The Korean government's role on developing the economy was more pronounced during the earlier years of the republic. This was particularly during the period of Park Chung Hee's rule. During this time, the government instituted reforms that bore the hallmarks of state capitalism and free market economy. The result can be considered successful as this pushed the Korean economy to modernization and progress. However, in the succeeding years, the national governments that ruled the country after Park introduced measures that made the economy freer from state intervention. The policies of liberalization were carried onwards to these current times by the incumbent administration of President Lee Myung-bak.
However, the Korean economy was not immune to crisis. In the late 90's, the country suffered an economic turmoil, which led to the closure of several of its key industries. Many economists view it as a result of the vestiges of the protectionist policies initiated by the Park administration in the 60's the 70's. However, there were opposing views also by other economic experts. They insist that protectionism of Park is not the culprit in the crisis but the economic dependence towards the world market and the reduction of government role, both in the name of liberalization. Nevertheless, the government at that time, under Kim Dae-Jung, started out reforms in the country's financial sector, which include borrowing heavily from the International Monetary Fund. Before the end of the 90's, particularly in December 1999, Kim declared the crisis as over. In 2007 until 2009, roughly ten years after, another crisis hit the economy. The debate between analyses of what can be the root cause of the late 1990's crisis was again revived. Those who insist that Korea's economic liberalization is problematic are now raising a new but related argument. They believe that the economy's vulnerability to the global crisis is due to its overdependence on foreign markets. They assert that there are no basic differences in the crisis of the late 90's and the current on wracking the economy. Therefore, they push for reforms that are also much different to those introduced by the Kim administration. Currently, the Lee government has yet to institute any significant steps toward solving the new crisis.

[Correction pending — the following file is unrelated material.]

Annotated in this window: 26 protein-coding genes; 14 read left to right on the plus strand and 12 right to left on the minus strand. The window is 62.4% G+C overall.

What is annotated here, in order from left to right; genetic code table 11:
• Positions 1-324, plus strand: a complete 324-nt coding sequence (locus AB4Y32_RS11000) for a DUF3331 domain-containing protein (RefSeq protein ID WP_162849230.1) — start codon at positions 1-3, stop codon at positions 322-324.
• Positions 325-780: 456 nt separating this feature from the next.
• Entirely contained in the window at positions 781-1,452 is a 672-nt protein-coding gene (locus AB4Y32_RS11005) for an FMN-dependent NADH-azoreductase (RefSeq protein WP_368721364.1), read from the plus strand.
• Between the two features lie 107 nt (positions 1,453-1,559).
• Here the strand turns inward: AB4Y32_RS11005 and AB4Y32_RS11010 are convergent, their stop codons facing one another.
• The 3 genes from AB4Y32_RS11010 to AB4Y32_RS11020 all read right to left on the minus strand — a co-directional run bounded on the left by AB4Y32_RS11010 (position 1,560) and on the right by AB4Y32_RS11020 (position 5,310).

As solutions that will make a long-term positive effect on the economy are still to be found, it is necessary to fuel such debates and to seek out the best ideas that can come out of it. These ideas may be better extracted if a thorough comparison of the previous crisis and the current one is made. This paper aims to present an objective comparison between the crisis of the 90's and the current crisis of the Korean economy. This also aims to provide an in-depth analysis on the root factors of both crises. In so doing, it hopes to introduce suggestions on how the current crisis should be addressed. The method is based on the idea that by understanding the lessons of past problems and the solutions pushed, new and more effective remedies may be discovered for the present crisis.
II. A Background of the Korean Economy
In order to understand best the